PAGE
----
2. I am a Primm heir, and I too am sad but not surprised at this turn of events. It was a beautiful property that hosted several large parties, funerals and weddings in the 1970s-early 1980s, but it had never had a full restoration and upkeep was minimal as the last of the 12 siblings who had been born and raised there (Sarah, Ruby and Charlie Primm) died off. It is disturbing to see that nobody went back to collect the family mementos and antiques, I hope someone will try to salvage those and any artifacts. In addition to the slave cabins, there is a spring house near the road, it has an inscription from 1928 on the inside. I hope that will survive.

  3. What a terrible atrocity to commit by destroying this property, it’s beyond words how we in this country do not care about our own history. The history of the enslaved people who were forced to live and work here should not be destroyed, how quickly we all forget their sacrifices to this country. The evil that forced it should be wiped out, but not the memories of them and their work. And our history in general shouldn’t be torn down; the good, bad, ugly, beautiful, and the everything in between is worth preserving, and should be, if for nothing else to remember where we have come from, and to where we do not want to return. I hope that this city and the owners of the property will work with someone to preserve these pieces of history, what a shame to lose it all.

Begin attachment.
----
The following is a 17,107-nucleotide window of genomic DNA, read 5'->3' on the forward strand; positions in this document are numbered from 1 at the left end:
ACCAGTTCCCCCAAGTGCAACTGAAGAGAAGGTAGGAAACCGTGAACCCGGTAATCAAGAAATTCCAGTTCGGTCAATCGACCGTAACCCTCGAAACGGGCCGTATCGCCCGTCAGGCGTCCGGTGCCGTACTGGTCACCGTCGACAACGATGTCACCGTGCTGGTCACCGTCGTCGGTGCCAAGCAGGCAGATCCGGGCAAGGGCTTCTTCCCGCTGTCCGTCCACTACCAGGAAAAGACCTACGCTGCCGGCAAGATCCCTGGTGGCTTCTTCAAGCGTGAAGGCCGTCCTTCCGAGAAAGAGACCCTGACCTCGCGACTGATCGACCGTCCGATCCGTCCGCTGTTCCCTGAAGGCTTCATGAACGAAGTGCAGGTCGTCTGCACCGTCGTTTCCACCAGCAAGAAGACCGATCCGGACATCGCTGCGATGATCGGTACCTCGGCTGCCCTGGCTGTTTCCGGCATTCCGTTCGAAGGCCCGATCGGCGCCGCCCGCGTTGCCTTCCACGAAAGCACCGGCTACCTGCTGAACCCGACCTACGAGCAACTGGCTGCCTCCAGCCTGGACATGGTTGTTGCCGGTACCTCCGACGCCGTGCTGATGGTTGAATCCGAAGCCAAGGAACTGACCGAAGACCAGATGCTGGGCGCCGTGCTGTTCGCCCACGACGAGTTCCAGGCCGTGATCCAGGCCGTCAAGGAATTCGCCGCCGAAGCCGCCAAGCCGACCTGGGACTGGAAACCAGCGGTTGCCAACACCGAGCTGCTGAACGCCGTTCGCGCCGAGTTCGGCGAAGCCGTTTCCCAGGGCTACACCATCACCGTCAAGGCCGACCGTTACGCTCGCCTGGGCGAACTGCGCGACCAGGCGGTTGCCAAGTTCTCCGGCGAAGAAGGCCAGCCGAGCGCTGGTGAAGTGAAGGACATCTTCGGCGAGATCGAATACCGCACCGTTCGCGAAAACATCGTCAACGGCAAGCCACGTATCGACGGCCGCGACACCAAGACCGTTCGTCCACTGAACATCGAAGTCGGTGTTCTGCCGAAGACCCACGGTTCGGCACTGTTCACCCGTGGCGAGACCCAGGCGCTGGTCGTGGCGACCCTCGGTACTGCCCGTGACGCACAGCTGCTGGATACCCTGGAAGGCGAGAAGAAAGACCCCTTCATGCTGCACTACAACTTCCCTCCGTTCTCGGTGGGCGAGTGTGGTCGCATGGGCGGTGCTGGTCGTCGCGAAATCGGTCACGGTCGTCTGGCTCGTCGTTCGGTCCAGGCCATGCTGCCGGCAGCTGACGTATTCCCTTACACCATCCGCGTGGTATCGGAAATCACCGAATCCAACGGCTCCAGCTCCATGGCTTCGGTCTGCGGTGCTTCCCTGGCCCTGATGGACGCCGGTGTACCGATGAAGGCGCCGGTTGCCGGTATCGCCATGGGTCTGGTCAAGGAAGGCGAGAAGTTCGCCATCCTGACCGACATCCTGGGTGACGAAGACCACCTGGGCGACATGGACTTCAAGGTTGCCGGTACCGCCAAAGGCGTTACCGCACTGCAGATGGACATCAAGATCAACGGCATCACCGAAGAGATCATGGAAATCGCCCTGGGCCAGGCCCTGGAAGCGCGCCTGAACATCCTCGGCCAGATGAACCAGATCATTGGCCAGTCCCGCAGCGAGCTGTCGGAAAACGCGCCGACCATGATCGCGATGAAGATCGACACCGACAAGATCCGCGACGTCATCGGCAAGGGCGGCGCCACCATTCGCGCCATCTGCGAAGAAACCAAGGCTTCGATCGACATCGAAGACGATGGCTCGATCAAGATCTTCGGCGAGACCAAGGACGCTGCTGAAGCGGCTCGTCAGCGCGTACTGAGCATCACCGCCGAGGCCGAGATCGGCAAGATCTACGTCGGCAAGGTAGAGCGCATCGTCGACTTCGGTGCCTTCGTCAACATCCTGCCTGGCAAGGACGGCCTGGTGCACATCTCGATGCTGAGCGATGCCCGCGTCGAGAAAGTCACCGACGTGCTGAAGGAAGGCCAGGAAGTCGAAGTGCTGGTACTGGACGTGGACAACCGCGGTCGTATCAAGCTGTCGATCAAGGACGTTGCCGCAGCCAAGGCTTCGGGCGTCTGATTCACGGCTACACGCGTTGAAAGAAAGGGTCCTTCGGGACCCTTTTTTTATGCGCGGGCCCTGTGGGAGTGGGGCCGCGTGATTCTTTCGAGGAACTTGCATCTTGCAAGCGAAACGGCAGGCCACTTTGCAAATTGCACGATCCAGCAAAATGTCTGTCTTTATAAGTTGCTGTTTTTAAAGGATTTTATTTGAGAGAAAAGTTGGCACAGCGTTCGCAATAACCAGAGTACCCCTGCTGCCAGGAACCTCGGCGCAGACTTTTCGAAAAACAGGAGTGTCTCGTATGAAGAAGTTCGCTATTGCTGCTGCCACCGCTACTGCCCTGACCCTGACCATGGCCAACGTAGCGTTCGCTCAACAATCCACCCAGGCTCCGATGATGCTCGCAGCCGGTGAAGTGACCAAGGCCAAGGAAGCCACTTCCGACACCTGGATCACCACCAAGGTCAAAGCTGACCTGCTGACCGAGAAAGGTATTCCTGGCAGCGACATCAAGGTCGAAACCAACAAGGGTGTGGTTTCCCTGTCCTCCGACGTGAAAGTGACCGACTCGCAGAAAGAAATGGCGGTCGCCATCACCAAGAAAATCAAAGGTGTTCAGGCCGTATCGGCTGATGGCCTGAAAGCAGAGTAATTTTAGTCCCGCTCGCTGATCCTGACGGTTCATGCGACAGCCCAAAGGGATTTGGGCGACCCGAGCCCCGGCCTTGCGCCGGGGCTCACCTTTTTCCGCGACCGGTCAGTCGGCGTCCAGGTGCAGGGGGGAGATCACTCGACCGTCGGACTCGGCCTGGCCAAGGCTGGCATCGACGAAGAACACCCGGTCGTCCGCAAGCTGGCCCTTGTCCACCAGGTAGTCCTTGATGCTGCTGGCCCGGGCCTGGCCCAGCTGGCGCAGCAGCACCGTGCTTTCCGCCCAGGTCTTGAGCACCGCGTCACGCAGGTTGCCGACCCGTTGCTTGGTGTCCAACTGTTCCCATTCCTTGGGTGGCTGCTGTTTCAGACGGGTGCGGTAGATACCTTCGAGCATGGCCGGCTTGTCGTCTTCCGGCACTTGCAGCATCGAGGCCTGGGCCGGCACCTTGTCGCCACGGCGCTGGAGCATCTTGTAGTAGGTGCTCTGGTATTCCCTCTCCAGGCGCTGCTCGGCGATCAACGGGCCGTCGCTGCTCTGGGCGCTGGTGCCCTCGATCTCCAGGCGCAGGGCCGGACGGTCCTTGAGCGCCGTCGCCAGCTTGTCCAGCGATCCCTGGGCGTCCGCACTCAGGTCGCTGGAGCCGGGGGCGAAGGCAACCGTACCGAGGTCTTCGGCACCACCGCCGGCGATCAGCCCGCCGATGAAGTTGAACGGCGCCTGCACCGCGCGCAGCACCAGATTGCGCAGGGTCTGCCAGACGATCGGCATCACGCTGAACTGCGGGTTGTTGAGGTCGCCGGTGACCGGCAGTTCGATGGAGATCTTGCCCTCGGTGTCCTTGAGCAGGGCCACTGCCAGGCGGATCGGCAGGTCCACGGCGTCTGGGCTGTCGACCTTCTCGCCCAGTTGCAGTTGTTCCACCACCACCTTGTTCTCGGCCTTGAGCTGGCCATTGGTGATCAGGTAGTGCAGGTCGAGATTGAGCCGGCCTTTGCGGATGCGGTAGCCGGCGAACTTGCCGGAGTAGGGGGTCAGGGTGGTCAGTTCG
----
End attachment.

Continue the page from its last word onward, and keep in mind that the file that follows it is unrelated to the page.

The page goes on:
• I agree. The let’s destroy everything that reminds us of the past sentiment is something that has gotten way out of hand.